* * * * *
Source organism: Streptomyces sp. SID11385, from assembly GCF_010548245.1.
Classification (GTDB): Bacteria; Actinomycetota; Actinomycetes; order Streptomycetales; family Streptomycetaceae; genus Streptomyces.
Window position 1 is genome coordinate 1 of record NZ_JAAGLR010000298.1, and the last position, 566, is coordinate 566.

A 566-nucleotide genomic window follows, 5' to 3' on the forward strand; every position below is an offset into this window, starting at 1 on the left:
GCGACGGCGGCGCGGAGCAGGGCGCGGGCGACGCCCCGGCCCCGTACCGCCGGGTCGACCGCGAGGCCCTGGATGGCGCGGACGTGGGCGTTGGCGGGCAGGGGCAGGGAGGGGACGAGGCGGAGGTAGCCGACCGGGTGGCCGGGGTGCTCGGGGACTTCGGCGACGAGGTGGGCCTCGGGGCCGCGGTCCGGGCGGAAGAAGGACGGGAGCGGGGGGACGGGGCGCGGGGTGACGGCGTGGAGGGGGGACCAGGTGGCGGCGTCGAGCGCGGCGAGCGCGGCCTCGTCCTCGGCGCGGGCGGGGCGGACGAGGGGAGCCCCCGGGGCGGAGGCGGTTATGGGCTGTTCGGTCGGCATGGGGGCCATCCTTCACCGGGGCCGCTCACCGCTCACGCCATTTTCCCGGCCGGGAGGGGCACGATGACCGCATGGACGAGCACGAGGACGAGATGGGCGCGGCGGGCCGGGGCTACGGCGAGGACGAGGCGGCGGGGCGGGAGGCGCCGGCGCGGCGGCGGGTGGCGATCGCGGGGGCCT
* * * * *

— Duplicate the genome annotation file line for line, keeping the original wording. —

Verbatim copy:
Source organism: Streptomyces sp. SID11385, from assembly GCF_010548245.1.
Classification (GTDB): Bacteria; Actinomycetota; Actinomycetes; order Streptomycetales; family Streptomycetaceae; genus Streptomyces.
Window position 1 is genome coordinate 1 of record NZ_JAAGLR010000298.1, and the last position, 566, is coordinate 566.

A 566-nucleotide genomic window follows, 5' to 3' on the forward strand; every position below is an offset into this window, starting at 1 on the left:
GCGACGGCGGCGCGGAGCAGGGCGCGGGCGACGCCCCGGCCCCGTACCGCCGGGTCGACCGCGAGGCCCTGGATGGCGCGGACGTGGGCGTTGGCGGGCAGGGGCAGGGAGGGGACGAGGCGGAGGTAGCCGACCGGGTGGCCGGGGTGCTCGGGGACTTCGGCGACGAGGTGGGCCTCGGGGCCGCGGTCCGGGCGGAAGAAGGACGGGAGCGGGGGGACGGGGCGCGGGGTGACGGCGTGGAGGGGGGACCAGGTGGCGGCGTCGAGCGCGGCGAGCGCGGCCTCGTCCTCGGCGCGGGCGGGGCGGACGAGGGGAGCCCCCGGGGCGGAGGCGGTTATGGGCTGTTCGGTCGGCATGGGGGCCATCCTTCACCGGGGCCGCTCACCGCTCACGCCATTTTCCCGGCCGGGAGGGGCACGATGACCGCATGGACGAGCACGAGGACGAGATGGGCGCGGCGGGCCGGGGCTACGGCGAGGACGAGGCGGCGGGGCGGGAGGCGCCGGCGCGGCGGCGGGTGGCGATCGCGGGGGCCT